Part 1 of 5 in Reading input and writing output  

Hello world by admin

Problem statement

Write Hello world on the console

The output is case sensitive - so make sure you print it exactly as shown in the problem statement

Almost all languages come with 1 or more ways to print output to the console. To solve this problem, you will need to figure out two things:

  1. how to represent a string
  2. how to write to the console in your language

In C, C++, Java and C#, if you know the contents of a string while writing your program, you can simply enclose the contents inside double-quotes to create a string. So to get a string Hello world, we can simply enclose it in quotes like this: "Hello World"

Writing to the console is different in all 4 languages. You can see how it is done for each of the languages below.

printf("Hello world");

In C, we use the printf method. You can find out more about the printf method (including examples) by reading its documentation. Another option is to use the puts method (more info here).

cout << "Hello world";

In C++, we use the insertion operator << on the object cout. cout represents the console output stream in C++. To find out more about how to print different types of data to a stream, you can read the documentation here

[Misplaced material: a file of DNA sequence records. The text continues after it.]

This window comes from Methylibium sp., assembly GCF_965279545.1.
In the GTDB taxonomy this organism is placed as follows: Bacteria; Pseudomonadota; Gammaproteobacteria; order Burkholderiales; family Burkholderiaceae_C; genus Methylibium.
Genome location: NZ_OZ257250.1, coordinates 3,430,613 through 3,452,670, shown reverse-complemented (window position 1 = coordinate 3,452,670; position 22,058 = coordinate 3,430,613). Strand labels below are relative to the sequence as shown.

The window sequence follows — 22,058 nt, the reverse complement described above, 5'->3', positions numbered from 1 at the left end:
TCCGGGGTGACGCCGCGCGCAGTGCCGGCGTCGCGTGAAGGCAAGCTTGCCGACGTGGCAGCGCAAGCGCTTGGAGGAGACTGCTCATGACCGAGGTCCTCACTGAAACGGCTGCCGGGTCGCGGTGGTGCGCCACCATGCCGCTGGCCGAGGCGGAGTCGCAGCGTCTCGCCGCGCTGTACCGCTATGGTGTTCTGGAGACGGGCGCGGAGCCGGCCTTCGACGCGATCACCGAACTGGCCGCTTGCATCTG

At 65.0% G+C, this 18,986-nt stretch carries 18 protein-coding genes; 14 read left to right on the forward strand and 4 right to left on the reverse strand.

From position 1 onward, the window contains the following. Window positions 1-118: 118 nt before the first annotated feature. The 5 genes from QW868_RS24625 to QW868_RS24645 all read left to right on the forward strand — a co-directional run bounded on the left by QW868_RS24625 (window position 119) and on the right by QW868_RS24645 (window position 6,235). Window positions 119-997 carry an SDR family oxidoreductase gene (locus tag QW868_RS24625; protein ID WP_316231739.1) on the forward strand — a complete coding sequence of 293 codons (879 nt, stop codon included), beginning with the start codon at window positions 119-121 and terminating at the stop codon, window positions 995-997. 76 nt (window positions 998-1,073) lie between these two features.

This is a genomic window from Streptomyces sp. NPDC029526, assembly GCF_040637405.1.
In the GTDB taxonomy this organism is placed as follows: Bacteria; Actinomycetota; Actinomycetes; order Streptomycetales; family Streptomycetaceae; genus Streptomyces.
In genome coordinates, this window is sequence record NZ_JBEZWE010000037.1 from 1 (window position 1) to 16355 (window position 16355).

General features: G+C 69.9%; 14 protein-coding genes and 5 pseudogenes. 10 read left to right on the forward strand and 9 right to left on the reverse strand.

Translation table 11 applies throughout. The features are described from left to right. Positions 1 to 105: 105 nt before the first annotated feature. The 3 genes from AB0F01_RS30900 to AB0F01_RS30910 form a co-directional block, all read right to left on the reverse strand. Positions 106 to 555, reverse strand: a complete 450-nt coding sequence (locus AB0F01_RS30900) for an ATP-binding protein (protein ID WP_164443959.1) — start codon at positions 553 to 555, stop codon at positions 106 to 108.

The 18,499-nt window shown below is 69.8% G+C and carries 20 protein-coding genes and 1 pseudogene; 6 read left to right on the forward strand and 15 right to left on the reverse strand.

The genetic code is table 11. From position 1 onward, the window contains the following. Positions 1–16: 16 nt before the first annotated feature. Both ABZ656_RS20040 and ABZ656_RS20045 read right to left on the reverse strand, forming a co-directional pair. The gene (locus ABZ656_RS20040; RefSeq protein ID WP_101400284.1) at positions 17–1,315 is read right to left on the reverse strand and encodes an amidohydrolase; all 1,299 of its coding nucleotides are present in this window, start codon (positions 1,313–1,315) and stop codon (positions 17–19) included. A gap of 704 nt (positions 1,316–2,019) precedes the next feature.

System.out.print("Hello world");

Just like C++, Java exposes the console output stream as an object. We can access this object as System.out and use its print method to write out a string. Read more about all the methods of System.out here.

Console.Write("Hello world");

In C#, the static class Console exposes methods that deal with the console. We use the Write method of this class to print a string. Read more about the Console class here.

editorial written by harsha_s

// We include this header to get access to cout

// cout is a part of std namespace
// Without this statement, we will need to refer to it as "std::cout"
// With this statement, we can refer to it as simply "cout"
using namespace std;

int main()
    // Use the << operator on the cout object
    cout << "Hello world";
    // Return 0 to indicate normal termination
    return 0;

featured solution by harsha_s

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